Blend Shapes Operation Order
Mirroring Blend Shapes
Correcting Blend Shapes (Positive + Negative)
Here, they are able to inscribe letters on the mere width of a strand of hair.
The world's fastest organism also provides intriguing spore like visuals that are quite captivating.
In this final video, the use of sound, although abstract, certainly sets the tone and mood alluding to the fascinating space and visuals which we cannot see.
While these examples are intended for an older audience with a documentary style and aesthetic with narrative voice over, there is certainly inspiration to be found in the visuals and use of audio providing a mature presentation that remains dynamic and creatively engaging.
Additionally, my target audience will be of an undergraduate age group to capture a mature style and aesthetic that while educational, it will focus more on the visual experience to provide the opportunity for greater creativity; with possible cinematic approaches with dynamic camera movements and visuals. With some more research and concept ideas, I hope to resolve this approach.
Its a classic plot that is marred by pacing issues throughout, taking a while to get started as the miniaturisation process is meticulously portrayed step by step. A predictable turn of events and some poor dialogue do not help the overall experience either.
Despite this, the main attraction is the visuals once inside the body. There were some captivating moments with colour and light particularly with the oxygenation of cells, and the area of the brain tried to reflect an intriguing array of intertwining connections with pulsing lights. Although, I felt some other areas of the body could be pushed more on a conceptual level, and perhaps more generally it just needed to show more, with all bodily functions, cells and even organs.
Intriguingly enough, James Cameron is said to produce a remake of this film as one can certainly see its potential to produce some glorious visuals. An article even goes as far to suggest all the benefits such a remake could achieve from storytelling, characters and visuals. More can be read here.
Overall, while the story is forgettable, it is the very idea of delving into the sights and wonders of the human body that is the sole defining point of the film, which will likely continue to fascinate audiences alike.
“Meet Meline tells the story of a little girl whose curiosity is sparked by a mysterious creature as she plays in her grandparents’ barn.”
MEET MELINE : THE 3D ANIMATED SHORT FILM (by Sebastien Laban & Virginie Goyons)
There's a great 'making-of' video as well that illustrates each stage of production with clarity, much of which we will tackle right now for this project. From the screencaptures, it seems the majority of the animation was made in Maya, where some great examples of Previs are shown, along with a glimpse into the actual animation process beginning with linear keyframes. Its an inspiring example of the hard work and dedication necessary into bringing such a project to life.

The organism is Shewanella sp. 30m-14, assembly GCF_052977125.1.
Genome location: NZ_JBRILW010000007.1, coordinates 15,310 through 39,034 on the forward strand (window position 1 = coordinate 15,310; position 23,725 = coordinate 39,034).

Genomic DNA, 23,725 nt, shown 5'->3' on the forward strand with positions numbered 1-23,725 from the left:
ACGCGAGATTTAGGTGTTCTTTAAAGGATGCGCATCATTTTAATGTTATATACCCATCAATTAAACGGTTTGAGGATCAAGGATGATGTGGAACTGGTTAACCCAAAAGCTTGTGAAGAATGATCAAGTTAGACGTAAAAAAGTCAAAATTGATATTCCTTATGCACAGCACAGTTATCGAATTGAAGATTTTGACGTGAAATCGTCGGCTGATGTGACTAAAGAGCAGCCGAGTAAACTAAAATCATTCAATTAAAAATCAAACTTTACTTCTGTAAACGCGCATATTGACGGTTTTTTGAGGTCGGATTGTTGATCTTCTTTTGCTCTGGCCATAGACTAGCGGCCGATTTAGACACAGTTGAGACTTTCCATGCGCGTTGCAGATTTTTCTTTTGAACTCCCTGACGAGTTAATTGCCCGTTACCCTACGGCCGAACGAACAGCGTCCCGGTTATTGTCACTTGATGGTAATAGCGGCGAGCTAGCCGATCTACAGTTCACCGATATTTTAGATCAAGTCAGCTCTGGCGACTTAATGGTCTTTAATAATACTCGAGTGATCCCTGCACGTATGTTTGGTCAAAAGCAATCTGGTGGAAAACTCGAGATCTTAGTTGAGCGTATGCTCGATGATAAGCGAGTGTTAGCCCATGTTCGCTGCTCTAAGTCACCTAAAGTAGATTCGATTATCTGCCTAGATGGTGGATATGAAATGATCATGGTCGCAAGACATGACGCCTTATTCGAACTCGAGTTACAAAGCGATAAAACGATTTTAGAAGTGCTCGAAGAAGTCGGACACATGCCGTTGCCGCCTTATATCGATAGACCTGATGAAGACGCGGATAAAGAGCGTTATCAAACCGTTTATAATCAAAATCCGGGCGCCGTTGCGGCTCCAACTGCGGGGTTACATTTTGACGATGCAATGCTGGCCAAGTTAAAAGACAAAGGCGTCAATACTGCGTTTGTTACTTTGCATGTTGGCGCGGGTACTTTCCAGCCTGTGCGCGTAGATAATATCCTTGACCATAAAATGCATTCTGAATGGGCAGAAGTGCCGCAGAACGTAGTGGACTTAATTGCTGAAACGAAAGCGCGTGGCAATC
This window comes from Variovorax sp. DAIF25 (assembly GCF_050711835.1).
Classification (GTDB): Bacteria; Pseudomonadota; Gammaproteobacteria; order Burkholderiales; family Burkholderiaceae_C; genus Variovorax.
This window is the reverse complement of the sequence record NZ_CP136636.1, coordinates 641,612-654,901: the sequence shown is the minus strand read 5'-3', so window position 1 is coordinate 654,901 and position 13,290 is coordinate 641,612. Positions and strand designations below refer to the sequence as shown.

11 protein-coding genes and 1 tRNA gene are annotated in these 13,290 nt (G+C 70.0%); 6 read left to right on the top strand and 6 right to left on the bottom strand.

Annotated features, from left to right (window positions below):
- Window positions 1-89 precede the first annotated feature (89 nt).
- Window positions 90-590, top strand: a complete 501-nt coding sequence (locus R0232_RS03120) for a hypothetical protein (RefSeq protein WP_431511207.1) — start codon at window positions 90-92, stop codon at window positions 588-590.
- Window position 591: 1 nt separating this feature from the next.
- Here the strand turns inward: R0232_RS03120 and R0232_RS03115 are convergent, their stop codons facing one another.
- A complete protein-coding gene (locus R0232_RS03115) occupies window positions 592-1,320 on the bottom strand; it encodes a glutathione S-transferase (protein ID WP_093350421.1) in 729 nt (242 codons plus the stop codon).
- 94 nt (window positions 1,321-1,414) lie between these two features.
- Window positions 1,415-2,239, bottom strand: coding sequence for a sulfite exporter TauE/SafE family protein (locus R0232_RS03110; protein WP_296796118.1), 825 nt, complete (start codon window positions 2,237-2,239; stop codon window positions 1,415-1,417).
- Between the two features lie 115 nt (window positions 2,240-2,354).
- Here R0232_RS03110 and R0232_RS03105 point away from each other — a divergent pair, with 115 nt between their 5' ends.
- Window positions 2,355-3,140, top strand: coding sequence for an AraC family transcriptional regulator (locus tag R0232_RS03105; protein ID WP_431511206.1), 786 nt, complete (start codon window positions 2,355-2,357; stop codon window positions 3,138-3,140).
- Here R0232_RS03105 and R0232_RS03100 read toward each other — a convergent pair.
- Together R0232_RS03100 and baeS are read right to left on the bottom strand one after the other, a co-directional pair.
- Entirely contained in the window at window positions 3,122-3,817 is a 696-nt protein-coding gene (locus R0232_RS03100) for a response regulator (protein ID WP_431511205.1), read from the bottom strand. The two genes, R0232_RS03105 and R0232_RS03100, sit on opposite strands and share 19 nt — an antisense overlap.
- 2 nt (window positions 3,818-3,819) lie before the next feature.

Our client, Dr. Peter Klappa, has requested one of 4 possible scenarios concerning the biological world of cellular development, or part of the development cycle of either a slime mould, mushroom fungi or ferns.
I am yet to make a decision on which scenario I will pursue, but I hope to make an informed decision soon enough with some more research.
Its an exciting project as much as it is daunting, where one must certainly keep on top of things throughout to succeed. Here's hoping the last 5 weeks will be a good one.
For some reason, Maya kept crashing when trying to mirror the joints for the Object Exchange arms for no reason whatsoever. It seemed to be fine for the body rig if I remember correctly. Anyone else experience a similar problem?
Despite the amount of time spent over a lightbox, I've certainly enjoyed the process of animation as the one feels a great sense of satisfaction when it all comes together; nothing quite compares to feeling of seeing a character you designed come to life on the big screen. Needless to say, I have developed a huge respect and appreciation towards the world of animation as a whole, requiring vast amounts of talent and dedication that is truly remarkable. I've learnt a great deal in this project, which I can hopefully take further and build upon improving my approach to animation as whole.
Here is a second version of my animatic to experiment with sound, it also includes the brief opening frames of my animation as I've still working on it.
With some finer tweaks as well as more sound effects should help round out the sound as a whole. Eager to hear your thoughts.
Toy Story struck a chord with audiences as Woody, Buzz and all the characters were believable where their presence is strongly felt. The simple yet effective three act story structure allows for a very clear and satisfying resolution. Both the original and sequel are often cited as one of the best movies of all time, receiving a 100% 'Certified Fresh' award on Rotten Tomatoes and deemed a must-see by the British Film Institute as one of top 10 films to see by the age of 14.
While Toy Story marked a great step into the world of digital animation, John Lasseter (animator and Head of Pixar Studios) himself states that successful CG animation derives from the very same basic founding principles of all animation; from drawing and a fundamental understanding to traditional animation techniques, to film grammar with shot compositions and storytelling with a three act story structure.
John Lasseter Q&A Any advice for aspiring animation student?
Overall, Toy Story is one of the finest examples of CG animation to date leading to a revolution in the entertainment and animation industries respectfully, as computer animation became recognised as credible form of animation and a popular form of mainstream entertainment in feature films.